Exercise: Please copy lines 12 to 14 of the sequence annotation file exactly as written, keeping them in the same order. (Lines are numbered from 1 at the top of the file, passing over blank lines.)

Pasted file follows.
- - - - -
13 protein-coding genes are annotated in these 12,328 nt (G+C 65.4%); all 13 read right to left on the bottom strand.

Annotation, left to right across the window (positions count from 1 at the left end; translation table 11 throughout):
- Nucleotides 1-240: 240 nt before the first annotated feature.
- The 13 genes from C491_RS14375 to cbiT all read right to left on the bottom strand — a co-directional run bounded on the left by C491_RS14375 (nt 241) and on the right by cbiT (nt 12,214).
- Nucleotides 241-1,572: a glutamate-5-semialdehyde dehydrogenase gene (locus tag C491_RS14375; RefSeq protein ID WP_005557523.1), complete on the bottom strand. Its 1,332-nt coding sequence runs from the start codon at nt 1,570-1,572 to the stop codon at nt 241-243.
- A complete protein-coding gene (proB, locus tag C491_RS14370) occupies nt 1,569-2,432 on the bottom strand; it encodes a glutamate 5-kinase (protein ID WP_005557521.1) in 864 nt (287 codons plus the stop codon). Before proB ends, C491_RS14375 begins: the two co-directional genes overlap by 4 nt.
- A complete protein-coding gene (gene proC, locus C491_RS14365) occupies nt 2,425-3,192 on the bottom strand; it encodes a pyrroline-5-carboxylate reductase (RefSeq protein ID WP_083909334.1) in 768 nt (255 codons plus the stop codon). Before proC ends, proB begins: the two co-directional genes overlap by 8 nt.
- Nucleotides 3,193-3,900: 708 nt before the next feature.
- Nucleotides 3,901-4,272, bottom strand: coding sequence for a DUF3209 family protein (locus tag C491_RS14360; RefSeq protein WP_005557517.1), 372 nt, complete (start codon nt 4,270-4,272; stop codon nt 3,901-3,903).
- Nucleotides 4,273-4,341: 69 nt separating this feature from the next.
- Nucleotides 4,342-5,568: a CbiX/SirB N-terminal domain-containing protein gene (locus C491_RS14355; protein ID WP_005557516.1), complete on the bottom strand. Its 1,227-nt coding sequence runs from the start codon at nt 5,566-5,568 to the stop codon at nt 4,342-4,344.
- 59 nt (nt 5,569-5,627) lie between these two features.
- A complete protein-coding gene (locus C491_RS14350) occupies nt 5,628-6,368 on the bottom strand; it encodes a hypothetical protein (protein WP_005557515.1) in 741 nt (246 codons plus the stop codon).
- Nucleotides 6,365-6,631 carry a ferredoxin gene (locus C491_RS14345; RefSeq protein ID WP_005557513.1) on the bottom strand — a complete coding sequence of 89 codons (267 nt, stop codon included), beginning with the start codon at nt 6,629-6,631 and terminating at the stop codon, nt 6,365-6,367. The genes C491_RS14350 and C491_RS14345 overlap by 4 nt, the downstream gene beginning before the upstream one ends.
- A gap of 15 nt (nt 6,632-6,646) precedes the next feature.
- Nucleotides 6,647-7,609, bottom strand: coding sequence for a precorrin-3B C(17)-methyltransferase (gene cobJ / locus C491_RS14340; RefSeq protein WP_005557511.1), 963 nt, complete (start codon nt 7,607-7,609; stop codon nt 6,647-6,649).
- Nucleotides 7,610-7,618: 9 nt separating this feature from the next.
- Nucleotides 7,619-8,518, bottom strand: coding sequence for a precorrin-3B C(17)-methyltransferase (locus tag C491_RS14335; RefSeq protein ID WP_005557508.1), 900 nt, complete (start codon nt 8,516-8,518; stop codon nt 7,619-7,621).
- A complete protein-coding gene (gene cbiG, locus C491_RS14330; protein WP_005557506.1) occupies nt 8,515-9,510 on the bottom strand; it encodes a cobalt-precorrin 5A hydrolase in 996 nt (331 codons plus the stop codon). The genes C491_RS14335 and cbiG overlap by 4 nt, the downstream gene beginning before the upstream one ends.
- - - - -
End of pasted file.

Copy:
- 59 nt (nt 5,569-5,627) lie between these two features.
- A complete protein-coding gene (locus C491_RS14350) occupies nt 5,628-6,368 on the bottom strand; it encodes a hypothetical protein (protein WP_005557515.1) in 741 nt (246 codons plus the stop codon).
- Nucleotides 6,365-6,631 carry a ferredoxin gene (locus C491_RS14345; RefSeq protein ID WP_005557513.1) on the bottom strand — a complete coding sequence of 89 codons (267 nt, stop codon included), beginning with the start codon at nt 6,629-6,631 and terminating at the stop codon, nt 6,365-6,367. The genes C491_RS14350 and C491_RS14345 overlap by 4 nt, the downstream gene beginning before the upstream one ends.